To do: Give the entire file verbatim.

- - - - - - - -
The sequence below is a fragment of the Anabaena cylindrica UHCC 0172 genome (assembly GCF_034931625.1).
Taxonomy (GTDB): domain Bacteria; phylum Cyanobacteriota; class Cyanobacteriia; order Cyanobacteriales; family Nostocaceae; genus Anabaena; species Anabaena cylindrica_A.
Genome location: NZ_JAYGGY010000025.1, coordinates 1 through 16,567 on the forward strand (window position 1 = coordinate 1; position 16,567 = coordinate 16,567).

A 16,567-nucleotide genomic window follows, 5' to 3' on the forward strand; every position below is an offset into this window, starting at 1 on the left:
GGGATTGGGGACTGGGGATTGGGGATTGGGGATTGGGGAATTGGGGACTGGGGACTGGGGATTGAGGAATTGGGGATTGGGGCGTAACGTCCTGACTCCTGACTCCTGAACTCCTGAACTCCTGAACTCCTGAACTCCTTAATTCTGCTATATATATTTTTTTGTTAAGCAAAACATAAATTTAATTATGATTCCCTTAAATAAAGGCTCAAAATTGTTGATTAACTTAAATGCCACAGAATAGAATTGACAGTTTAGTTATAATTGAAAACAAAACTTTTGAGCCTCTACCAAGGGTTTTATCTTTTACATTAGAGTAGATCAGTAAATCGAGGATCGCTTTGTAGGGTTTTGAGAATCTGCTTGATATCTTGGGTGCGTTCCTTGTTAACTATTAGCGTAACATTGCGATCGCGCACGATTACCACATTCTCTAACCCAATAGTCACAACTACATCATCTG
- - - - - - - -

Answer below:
The sequence below is a fragment of the Anabaena cylindrica UHCC 0172 genome (assembly GCF_034931625.1).
Taxonomy (GTDB): domain Bacteria; phylum Cyanobacteriota; class Cyanobacteriia; order Cyanobacteriales; family Nostocaceae; genus Anabaena; species Anabaena cylindrica_A.
Genome location: NZ_JAYGGY010000025.1, coordinates 1 through 16,567 on the forward strand (window position 1 = coordinate 1; position 16,567 = coordinate 16,567).

A 16,567-nucleotide genomic window follows, 5' to 3' on the forward strand; every position below is an offset into this window, starting at 1 on the left:
GGGATTGGGGACTGGGGATTGGGGATTGGGGATTGGGGAATTGGGGACTGGGGACTGGGGATTGAGGAATTGGGGATTGGGGCGTAACGTCCTGACTCCTGACTCCTGAACTCCTGAACTCCTGAACTCCTGAACTCCTTAATTCTGCTATATATATTTTTTTGTTAAGCAAAACATAAATTTAATTATGATTCCCTTAAATAAAGGCTCAAAATTGTTGATTAACTTAAATGCCACAGAATAGAATTGACAGTTTAGTTATAATTGAAAACAAAACTTTTGAGCCTCTACCAAGGGTTTTATCTTTTACATTAGAGTAGATCAGTAAATCGAGGATCGCTTTGTAGGGTTTTGAGAATCTGCTTGATATCTTGGGTGCGTTCCTTGTTAACTATTAGCGTAACATTGCGATCGCGCACGATTACCACATTCTCTAACCCAATAGTCACAACTACATCATCTG